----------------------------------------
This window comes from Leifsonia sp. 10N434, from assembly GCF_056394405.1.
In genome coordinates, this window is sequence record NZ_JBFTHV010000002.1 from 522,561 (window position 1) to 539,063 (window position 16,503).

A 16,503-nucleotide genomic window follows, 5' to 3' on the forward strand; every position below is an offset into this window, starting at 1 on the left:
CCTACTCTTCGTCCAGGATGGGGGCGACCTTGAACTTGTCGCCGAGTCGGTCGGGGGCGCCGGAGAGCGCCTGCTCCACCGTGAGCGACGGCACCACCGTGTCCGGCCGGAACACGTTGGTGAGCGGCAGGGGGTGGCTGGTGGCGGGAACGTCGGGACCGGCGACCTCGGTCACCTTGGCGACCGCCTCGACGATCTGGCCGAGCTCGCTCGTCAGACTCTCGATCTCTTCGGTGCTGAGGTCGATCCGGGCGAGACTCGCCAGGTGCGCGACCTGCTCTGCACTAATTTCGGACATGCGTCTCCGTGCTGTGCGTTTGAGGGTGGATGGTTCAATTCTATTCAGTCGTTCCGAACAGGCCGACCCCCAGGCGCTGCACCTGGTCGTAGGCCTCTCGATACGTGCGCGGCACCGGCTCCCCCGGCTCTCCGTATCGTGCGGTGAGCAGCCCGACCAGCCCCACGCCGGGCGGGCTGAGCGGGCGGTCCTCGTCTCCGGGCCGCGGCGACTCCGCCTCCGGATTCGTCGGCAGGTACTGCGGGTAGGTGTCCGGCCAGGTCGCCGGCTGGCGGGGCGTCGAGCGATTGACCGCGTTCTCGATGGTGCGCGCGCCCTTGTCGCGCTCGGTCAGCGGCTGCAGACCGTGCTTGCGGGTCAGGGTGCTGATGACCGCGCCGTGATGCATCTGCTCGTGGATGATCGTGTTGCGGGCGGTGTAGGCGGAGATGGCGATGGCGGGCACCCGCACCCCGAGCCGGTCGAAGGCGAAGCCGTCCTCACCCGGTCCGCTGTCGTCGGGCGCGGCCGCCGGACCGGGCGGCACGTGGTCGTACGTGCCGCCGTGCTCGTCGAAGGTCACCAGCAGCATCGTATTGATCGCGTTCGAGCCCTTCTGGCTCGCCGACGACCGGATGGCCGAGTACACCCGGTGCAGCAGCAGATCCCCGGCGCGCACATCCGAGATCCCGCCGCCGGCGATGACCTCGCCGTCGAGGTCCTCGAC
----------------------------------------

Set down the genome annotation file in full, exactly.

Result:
This window comes from Leifsonia sp. 10N434, from assembly GCF_056394405.1.
In genome coordinates, this window is sequence record NZ_JBFTHV010000002.1 from 522,561 (window position 1) to 539,063 (window position 16,503).

A 16,503-nucleotide genomic window follows, 5' to 3' on the forward strand; every position below is an offset into this window, starting at 1 on the left:
CCTACTCTTCGTCCAGGATGGGGGCGACCTTGAACTTGTCGCCGAGTCGGTCGGGGGCGCCGGAGAGCGCCTGCTCCACCGTGAGCGACGGCACCACCGTGTCCGGCCGGAACACGTTGGTGAGCGGCAGGGGGTGGCTGGTGGCGGGAACGTCGGGACCGGCGACCTCGGTCACCTTGGCGACCGCCTCGACGATCTGGCCGAGCTCGCTCGTCAGACTCTCGATCTCTTCGGTGCTGAGGTCGATCCGGGCGAGACTCGCCAGGTGCGCGACCTGCTCTGCACTAATTTCGGACATGCGTCTCCGTGCTGTGCGTTTGAGGGTGGATGGTTCAATTCTATTCAGTCGTTCCGAACAGGCCGACCCCCAGGCGCTGCACCTGGTCGTAGGCCTCTCGATACGTGCGCGGCACCGGCTCCCCCGGCTCTCCGTATCGTGCGGTGAGCAGCCCGACCAGCCCCACGCCGGGCGGGCTGAGCGGGCGGTCCTCGTCTCCGGGCCGCGGCGACTCCGCCTCCGGATTCGTCGGCAGGTACTGCGGGTAGGTGTCCGGCCAGGTCGCCGGCTGGCGGGGCGTCGAGCGATTGACCGCGTTCTCGATGGTGCGCGCGCCCTTGTCGCGCTCGGTCAGCGGCTGCAGACCGTGCTTGCGGGTCAGGGTGCTGATGACCGCGCCGTGATGCATCTGCTCGTGGATGATCGTGTTGCGGGCGGTGTAGGCGGAGATGGCGATGGCGGGCACCCGCACCCCGAGCCGGTCGAAGGCGAAGCCGTCCTCACCCGGTCCGCTGTCGTCGGGCGCGGCCGCCGGACCGGGCGGCACGTGGTCGTACGTGCCGCCGTGCTCGTCGAAGGTCACCAGCAGCATCGTATTGATCGCGTTCGAGCCCTTCTGGCTCGCCGACGACCGGATGGCCGAGTACACCCGGTGCAGCAGCAGATCCCCGGCGCGCACATCCGAGATCCCGCCGCCGGCGATGACCTCGCCGTCGAGGTCCTCGAC